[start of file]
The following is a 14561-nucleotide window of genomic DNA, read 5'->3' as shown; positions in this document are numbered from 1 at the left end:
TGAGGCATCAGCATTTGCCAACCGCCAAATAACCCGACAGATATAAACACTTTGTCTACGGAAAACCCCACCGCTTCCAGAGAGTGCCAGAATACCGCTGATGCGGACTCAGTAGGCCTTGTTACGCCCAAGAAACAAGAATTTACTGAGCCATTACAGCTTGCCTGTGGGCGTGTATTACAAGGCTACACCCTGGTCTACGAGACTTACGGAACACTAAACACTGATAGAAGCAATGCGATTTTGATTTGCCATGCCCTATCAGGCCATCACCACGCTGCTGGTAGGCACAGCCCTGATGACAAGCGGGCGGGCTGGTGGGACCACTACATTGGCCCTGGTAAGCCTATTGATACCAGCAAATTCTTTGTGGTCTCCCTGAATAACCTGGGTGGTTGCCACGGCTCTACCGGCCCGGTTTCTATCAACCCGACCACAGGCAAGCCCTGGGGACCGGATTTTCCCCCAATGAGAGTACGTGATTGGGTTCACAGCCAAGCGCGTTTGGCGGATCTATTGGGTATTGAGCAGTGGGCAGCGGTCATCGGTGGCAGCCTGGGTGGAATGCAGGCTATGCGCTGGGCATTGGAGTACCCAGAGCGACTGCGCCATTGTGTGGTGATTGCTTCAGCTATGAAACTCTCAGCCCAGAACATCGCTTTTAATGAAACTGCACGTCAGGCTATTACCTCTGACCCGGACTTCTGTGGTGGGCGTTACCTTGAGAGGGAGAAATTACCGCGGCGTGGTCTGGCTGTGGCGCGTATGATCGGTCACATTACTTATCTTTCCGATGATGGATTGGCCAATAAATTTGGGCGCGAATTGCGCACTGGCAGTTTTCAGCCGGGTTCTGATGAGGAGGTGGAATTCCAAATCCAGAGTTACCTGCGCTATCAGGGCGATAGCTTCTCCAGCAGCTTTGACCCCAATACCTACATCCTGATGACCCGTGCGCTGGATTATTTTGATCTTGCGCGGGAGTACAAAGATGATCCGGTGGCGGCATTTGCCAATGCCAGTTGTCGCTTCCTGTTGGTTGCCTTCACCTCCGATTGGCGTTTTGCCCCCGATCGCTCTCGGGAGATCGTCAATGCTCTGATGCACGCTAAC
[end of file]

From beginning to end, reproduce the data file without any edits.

The following is a 14561-nucleotide window of genomic DNA, read 5'->3' as shown; positions in this document are numbered from 1 at the left end:
TGAGGCATCAGCATTTGCCAACCGCCAAATAACCCGACAGATATAAACACTTTGTCTACGGAAAACCCCACCGCTTCCAGAGAGTGCCAGAATACCGCTGATGCGGACTCAGTAGGCCTTGTTACGCCCAAGAAACAAGAATTTACTGAGCCATTACAGCTTGCCTGTGGGCGTGTATTACAAGGCTACACCCTGGTCTACGAGACTTACGGAACACTAAACACTGATAGAAGCAATGCGATTTTGATTTGCCATGCCCTATCAGGCCATCACCACGCTGCTGGTAGGCACAGCCCTGATGACAAGCGGGCGGGCTGGTGGGACCACTACATTGGCCCTGGTAAGCCTATTGATACCAGCAAATTCTTTGTGGTCTCCCTGAATAACCTGGGTGGTTGCCACGGCTCTACCGGCCCGGTTTCTATCAACCCGACCACAGGCAAGCCCTGGGGACCGGATTTTCCCCCAATGAGAGTACGTGATTGGGTTCACAGCCAAGCGCGTTTGGCGGATCTATTGGGTATTGAGCAGTGGGCAGCGGTCATCGGTGGCAGCCTGGGTGGAATGCAGGCTATGCGCTGGGCATTGGAGTACCCAGAGCGACTGCGCCATTGTGTGGTGATTGCTTCAGCTATGAAACTCTCAGCCCAGAACATCGCTTTTAATGAAACTGCACGTCAGGCTATTACCTCTGACCCGGACTTCTGTGGTGGGCGTTACCTTGAGAGGGAGAAATTACCGCGGCGTGGTCTGGCTGTGGCGCGTATGATCGGTCACATTACTTATCTTTCCGATGATGGATTGGCCAATAAATTTGGGCGCGAATTGCGCACTGGCAGTTTTCAGCCGGGTTCTGATGAGGAGGTGGAATTCCAAATCCAGAGTTACCTGCGCTATCAGGGCGATAGCTTCTCCAGCAGCTTTGACCCCAATACCTACATCCTGATGACCCGTGCGCTGGATTATTTTGATCTTGCGCGGGAGTACAAAGATGATCCGGTGGCGGCATTTGCCAATGCCAGTTGTCGCTTCCTGTTGGTTGCCTTCACCTCCGATTGGCGTTTTGCCCCCGATCGCTCTCGGGAGATCGTCAATGCTCTGATGCACGCTAAC